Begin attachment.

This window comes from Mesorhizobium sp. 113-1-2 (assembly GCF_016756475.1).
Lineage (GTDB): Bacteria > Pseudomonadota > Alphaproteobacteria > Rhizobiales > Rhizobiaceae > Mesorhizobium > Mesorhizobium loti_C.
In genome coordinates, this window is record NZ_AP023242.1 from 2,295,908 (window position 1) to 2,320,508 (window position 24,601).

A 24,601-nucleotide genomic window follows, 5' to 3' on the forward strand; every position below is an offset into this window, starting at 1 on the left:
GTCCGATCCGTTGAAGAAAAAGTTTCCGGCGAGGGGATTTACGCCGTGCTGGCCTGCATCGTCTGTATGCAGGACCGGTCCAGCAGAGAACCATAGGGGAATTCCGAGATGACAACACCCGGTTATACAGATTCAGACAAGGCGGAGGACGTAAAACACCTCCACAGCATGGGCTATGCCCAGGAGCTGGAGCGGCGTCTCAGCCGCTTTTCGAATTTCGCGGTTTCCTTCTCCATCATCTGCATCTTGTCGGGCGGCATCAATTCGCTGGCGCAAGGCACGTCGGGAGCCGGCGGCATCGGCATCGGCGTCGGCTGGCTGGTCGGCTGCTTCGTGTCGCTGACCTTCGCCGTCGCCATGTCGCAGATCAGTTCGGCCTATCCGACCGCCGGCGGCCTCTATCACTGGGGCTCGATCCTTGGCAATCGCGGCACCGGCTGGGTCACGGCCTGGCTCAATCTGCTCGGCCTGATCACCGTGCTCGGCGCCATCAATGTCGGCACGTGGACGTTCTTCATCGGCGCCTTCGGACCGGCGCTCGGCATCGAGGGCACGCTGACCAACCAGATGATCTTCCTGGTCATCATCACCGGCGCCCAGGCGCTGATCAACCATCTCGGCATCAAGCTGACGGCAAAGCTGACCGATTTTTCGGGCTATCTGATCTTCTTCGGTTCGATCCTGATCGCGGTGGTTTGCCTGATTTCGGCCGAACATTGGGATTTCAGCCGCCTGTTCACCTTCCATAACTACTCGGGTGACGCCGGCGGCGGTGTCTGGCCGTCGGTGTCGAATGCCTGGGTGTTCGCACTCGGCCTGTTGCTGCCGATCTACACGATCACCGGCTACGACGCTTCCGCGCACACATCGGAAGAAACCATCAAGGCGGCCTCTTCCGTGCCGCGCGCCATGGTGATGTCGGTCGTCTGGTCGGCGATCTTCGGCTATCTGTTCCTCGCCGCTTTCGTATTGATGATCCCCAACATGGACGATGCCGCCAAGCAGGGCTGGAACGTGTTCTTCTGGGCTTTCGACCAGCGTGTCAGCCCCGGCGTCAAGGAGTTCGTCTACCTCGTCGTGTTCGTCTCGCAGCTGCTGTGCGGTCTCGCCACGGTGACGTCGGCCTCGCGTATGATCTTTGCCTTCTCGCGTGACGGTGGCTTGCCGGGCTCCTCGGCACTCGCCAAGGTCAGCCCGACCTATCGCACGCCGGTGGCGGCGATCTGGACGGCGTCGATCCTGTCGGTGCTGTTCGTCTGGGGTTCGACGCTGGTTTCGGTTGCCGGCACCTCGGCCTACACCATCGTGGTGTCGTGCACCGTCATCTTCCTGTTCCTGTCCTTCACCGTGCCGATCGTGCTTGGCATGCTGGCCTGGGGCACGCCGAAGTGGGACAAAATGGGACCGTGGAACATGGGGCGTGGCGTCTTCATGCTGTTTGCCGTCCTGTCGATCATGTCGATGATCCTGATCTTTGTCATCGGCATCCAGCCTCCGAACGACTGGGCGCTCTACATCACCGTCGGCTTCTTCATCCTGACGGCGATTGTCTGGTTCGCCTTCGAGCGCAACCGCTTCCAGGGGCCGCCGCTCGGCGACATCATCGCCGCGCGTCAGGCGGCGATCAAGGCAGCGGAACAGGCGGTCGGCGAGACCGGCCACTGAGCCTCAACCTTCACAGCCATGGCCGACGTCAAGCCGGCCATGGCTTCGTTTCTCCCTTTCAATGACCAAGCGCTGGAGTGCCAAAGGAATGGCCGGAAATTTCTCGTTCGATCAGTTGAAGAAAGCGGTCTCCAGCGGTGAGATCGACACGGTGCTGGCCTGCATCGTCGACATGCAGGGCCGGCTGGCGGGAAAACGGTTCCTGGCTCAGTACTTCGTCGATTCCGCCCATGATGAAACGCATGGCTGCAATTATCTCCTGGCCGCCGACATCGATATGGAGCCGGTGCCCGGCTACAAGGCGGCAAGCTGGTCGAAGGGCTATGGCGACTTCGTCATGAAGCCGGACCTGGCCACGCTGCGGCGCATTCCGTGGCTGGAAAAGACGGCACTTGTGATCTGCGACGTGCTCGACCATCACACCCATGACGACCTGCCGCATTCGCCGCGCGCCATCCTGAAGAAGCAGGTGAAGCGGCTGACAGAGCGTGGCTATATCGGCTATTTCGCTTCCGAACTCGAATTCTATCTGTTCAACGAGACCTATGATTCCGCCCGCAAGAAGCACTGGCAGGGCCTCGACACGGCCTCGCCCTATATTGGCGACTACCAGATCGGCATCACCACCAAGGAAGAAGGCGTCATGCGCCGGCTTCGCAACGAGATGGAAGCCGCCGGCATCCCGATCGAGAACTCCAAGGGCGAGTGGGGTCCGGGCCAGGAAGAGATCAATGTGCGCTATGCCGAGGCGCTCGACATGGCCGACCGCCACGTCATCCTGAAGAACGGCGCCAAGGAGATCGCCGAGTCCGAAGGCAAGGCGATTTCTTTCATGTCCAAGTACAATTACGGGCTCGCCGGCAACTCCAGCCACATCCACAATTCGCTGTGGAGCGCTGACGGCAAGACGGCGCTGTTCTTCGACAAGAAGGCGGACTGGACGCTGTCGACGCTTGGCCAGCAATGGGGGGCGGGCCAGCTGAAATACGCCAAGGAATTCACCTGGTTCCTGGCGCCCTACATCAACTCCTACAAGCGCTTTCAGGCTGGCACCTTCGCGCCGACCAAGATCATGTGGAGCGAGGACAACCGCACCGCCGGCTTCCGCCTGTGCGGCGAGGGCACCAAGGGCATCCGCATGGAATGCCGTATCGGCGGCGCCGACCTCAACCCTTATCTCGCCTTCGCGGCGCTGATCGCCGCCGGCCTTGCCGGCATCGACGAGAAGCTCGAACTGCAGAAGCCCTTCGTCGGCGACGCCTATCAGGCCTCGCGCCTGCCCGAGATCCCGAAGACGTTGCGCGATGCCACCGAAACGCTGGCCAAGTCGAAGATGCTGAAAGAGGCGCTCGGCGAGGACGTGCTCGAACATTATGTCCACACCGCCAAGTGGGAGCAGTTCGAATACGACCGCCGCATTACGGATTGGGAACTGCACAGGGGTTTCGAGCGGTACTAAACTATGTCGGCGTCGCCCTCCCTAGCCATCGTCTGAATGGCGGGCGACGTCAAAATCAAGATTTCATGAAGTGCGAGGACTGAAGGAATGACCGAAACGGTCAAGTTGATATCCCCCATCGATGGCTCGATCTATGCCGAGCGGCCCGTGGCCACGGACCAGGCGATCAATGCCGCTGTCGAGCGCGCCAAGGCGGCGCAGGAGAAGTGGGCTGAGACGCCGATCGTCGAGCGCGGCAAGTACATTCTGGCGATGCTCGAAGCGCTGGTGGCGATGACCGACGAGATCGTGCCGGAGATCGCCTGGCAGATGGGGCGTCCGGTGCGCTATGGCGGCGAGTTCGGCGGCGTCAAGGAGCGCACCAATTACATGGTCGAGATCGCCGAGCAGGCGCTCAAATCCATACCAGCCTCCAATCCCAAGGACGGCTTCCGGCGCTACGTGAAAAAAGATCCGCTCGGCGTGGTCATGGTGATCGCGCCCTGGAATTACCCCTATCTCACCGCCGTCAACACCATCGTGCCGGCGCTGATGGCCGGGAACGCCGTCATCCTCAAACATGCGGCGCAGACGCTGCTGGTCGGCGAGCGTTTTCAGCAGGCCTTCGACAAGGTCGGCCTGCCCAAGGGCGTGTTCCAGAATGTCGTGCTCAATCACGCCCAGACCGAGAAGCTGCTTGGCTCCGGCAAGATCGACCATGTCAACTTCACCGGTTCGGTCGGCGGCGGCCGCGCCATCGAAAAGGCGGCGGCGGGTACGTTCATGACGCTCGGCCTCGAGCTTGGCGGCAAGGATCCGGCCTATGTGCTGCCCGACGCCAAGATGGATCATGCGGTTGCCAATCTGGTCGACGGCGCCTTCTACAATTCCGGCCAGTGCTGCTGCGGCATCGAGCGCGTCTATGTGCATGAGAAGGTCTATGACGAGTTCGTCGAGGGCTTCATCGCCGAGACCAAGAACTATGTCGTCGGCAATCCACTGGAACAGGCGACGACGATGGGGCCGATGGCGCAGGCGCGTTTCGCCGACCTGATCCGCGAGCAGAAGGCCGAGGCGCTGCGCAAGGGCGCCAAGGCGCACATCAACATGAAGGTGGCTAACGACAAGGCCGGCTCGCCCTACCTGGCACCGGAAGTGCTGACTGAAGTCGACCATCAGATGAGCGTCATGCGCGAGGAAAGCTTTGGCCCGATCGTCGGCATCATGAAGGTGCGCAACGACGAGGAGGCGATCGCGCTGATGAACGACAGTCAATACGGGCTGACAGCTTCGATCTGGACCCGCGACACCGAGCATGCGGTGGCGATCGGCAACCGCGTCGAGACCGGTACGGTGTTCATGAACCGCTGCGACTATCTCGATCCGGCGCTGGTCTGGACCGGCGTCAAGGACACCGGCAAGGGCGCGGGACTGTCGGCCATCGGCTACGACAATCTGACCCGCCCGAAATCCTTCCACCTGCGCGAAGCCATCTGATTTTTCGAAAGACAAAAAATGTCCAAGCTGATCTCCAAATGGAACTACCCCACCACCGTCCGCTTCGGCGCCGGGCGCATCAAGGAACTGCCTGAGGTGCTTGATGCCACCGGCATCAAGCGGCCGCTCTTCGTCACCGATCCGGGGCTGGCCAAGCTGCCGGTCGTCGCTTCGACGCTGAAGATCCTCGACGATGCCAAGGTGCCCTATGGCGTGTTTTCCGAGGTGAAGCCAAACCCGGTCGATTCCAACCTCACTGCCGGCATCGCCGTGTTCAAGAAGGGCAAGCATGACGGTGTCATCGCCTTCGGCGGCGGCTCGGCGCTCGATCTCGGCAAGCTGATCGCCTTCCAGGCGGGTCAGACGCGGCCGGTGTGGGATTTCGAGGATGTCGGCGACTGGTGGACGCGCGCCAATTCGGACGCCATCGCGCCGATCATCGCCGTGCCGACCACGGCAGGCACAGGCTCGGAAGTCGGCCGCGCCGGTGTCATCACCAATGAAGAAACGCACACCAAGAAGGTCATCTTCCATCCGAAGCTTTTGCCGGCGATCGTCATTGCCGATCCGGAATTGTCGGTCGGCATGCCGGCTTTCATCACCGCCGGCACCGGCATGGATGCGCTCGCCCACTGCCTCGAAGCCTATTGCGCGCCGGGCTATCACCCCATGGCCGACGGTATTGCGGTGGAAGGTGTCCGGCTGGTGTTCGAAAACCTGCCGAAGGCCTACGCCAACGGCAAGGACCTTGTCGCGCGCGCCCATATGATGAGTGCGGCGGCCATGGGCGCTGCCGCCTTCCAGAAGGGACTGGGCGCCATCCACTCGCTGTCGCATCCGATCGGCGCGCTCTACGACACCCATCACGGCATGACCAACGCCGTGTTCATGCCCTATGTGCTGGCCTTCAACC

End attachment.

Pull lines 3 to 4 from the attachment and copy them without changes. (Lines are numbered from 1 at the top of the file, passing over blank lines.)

In genome coordinates, this window is record NZ_AP023242.1 from 2,295,908 (window position 1) to 2,320,508 (window position 24,601).

A 24,601-nucleotide genomic window follows, 5' to 3' on the forward strand; every position below is an offset into this window, starting at 1 on the left: